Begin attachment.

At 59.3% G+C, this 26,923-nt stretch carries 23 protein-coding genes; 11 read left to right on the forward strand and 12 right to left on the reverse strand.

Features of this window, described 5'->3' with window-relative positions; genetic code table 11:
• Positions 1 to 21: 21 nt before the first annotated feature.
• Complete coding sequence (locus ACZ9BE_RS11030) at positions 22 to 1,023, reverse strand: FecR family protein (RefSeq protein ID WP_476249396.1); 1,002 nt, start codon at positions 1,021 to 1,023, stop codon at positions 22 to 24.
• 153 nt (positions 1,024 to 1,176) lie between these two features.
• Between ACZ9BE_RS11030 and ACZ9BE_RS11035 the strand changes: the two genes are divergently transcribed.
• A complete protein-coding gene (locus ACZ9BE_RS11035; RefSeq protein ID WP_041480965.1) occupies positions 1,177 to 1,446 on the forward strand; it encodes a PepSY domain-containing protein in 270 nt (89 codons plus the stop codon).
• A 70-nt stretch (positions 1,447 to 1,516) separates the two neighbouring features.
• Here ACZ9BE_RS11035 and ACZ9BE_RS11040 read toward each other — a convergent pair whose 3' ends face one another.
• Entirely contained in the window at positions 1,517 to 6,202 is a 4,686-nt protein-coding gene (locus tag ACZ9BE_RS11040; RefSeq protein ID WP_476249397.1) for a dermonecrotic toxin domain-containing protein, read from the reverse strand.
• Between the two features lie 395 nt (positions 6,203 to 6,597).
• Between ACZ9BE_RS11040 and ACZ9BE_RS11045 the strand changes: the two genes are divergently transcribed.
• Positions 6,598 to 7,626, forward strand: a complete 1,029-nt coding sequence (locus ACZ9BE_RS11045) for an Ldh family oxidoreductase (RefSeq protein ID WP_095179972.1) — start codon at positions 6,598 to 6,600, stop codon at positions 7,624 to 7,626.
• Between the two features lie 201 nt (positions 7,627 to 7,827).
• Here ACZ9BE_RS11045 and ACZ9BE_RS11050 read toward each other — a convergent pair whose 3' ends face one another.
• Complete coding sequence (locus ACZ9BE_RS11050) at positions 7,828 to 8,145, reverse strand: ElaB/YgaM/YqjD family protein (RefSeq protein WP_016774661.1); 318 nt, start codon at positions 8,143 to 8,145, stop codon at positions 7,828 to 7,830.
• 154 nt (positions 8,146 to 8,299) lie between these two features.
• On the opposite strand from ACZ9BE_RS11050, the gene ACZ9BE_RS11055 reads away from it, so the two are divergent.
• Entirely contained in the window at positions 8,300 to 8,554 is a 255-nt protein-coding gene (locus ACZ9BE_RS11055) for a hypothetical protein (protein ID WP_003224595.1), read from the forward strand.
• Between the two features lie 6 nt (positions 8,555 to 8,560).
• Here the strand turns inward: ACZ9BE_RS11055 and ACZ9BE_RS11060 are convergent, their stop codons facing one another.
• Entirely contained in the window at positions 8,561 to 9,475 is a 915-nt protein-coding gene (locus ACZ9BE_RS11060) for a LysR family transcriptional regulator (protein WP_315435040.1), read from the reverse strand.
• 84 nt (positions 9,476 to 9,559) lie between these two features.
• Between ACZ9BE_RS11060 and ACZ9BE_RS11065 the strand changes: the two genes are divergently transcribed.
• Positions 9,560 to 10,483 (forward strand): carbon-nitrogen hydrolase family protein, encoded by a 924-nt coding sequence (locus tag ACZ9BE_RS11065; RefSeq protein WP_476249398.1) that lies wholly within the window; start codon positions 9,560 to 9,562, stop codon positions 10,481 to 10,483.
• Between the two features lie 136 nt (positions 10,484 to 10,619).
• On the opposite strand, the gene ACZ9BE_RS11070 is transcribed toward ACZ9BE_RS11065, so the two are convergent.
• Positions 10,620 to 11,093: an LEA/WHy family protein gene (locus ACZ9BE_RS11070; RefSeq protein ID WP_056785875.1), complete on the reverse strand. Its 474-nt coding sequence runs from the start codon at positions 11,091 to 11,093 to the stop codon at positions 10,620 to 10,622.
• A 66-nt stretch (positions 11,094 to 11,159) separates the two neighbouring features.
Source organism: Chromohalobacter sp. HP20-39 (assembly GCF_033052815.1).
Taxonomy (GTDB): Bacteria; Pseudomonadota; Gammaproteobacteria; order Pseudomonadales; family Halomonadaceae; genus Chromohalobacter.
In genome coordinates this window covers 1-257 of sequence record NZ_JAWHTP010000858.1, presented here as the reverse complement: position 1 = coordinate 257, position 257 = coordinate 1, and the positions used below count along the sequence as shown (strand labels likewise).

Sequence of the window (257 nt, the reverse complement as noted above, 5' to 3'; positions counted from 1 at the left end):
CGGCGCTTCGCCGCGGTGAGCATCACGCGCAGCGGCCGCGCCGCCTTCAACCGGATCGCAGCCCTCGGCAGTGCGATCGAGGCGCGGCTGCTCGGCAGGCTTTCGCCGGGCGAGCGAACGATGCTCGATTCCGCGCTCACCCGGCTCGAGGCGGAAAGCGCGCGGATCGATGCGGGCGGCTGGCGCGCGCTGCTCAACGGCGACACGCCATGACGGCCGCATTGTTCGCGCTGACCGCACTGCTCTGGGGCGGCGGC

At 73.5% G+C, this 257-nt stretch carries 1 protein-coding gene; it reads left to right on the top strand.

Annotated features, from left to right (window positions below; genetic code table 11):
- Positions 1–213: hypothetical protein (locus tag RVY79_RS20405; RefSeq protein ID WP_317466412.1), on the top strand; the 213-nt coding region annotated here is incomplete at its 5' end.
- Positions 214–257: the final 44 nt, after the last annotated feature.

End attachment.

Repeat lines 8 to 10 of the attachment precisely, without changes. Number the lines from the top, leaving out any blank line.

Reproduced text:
• A 70-nt stretch (positions 1,447 to 1,516) separates the two neighbouring features.
• Here ACZ9BE_RS11035 and ACZ9BE_RS11040 read toward each other — a convergent pair whose 3' ends face one another.
• Entirely contained in the window at positions 1,517 to 6,202 is a 4,686-nt protein-coding gene (locus tag ACZ9BE_RS11040; RefSeq protein ID WP_476249397.1) for a dermonecrotic toxin domain-containing protein, read from the reverse strand.